- Unemployment in Spain is currently running at record levels with 25% of the adult population out of work. If you are considering moving to Spain, you would need to be confident that your finances are secure or you might end up having to return to your home country after failing to find employment.
- Tied in with the issue of employment, comes health cover. Unless you are employed, self-employed or retired, (thus qualifying for cover under the Spanish health system), you will be required to take out private health cover.
- The cost of living is really only half of the equation. Salaries and wages may be very different in Spain from what you are used to elsewhere. What is important is what is left each month after you have paid for your essentials.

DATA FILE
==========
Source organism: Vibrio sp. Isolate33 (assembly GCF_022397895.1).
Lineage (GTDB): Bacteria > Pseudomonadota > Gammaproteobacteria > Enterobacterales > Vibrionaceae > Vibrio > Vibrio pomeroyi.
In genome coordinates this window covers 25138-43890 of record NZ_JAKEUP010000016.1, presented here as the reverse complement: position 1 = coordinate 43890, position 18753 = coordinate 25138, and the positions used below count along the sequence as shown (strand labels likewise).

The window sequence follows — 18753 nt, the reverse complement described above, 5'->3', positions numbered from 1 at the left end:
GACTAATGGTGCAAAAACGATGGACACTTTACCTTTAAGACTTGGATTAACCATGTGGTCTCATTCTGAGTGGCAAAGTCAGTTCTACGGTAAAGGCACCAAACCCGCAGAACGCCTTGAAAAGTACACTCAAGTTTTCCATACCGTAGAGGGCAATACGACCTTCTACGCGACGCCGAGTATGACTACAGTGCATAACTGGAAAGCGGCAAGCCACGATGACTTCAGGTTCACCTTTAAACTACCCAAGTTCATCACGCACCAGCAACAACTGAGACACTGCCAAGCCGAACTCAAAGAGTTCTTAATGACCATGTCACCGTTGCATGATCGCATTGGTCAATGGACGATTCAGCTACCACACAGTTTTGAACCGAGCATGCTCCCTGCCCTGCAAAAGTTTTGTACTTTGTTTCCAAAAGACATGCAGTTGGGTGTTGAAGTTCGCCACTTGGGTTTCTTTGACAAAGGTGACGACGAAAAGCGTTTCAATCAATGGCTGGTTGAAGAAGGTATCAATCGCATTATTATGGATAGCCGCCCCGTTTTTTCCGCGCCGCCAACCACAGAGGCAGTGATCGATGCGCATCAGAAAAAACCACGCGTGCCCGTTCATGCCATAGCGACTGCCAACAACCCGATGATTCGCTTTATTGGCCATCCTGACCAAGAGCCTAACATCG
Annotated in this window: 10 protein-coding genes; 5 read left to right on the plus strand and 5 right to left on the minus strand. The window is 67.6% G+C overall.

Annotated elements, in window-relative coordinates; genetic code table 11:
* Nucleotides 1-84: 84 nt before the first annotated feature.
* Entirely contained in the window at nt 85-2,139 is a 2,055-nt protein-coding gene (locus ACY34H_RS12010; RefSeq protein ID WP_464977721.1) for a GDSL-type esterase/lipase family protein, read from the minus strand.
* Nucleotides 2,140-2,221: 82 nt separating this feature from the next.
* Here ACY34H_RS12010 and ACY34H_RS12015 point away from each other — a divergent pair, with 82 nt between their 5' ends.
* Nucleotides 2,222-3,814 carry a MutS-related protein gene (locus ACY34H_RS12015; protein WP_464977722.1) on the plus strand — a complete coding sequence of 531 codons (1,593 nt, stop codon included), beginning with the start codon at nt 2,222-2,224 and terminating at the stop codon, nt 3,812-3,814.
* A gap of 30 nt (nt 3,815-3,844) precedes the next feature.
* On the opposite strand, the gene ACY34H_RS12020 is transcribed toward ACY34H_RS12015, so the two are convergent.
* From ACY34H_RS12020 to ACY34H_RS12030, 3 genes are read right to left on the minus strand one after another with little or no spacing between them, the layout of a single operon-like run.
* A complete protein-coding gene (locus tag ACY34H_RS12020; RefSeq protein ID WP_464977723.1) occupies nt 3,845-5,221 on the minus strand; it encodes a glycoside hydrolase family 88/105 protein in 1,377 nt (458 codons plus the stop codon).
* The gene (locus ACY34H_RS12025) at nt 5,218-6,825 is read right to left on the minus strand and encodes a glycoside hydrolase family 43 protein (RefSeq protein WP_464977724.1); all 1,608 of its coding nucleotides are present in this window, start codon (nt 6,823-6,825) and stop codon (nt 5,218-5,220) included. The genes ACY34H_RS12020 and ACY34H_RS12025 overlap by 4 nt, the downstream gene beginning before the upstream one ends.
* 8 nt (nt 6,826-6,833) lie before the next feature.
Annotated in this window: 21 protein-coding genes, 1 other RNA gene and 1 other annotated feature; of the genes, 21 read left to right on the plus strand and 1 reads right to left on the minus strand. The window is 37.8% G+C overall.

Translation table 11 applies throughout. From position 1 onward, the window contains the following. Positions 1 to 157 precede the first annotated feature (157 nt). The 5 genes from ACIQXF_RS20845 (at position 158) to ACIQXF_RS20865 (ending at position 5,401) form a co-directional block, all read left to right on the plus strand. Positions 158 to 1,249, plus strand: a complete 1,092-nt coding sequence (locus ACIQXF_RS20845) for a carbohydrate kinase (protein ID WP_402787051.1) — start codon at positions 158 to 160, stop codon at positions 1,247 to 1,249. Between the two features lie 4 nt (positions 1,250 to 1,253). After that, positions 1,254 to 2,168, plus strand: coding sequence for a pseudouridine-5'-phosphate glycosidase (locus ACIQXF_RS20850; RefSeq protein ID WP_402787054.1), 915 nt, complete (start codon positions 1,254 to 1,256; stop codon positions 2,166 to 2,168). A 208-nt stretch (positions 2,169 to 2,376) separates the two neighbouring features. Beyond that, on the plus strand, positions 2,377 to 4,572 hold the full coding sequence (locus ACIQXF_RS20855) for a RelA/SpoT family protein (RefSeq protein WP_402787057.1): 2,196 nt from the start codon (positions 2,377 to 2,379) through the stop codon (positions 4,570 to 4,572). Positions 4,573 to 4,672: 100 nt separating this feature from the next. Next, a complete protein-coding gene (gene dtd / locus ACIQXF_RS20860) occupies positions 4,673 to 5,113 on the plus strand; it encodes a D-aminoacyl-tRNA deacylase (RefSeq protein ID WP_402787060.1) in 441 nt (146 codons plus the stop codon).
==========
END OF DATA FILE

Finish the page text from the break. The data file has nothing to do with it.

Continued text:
- Fluctuation in currency exchange rates can make a huge difference to you if your source of income comes from outside of Spain. For example, when we first came to live in Spain ONE BRITISH POUND bought us ONE EURO AND FIFTY-ONE CENTIMOS. Very handy when we were purchasing our house. However, a couple of years ago, and completely outside of our control, we only received just over ONE EURO for each BRITISH POUND – a staggering drop in income of almost one third.
- Spanish houses in this area are built to keep out the sun in summer rather than to retain heat in winter. With tiled floors, small windows and inadequate heating systems, houses can be surprisingly chilly during the winter months, making them expensive to heat.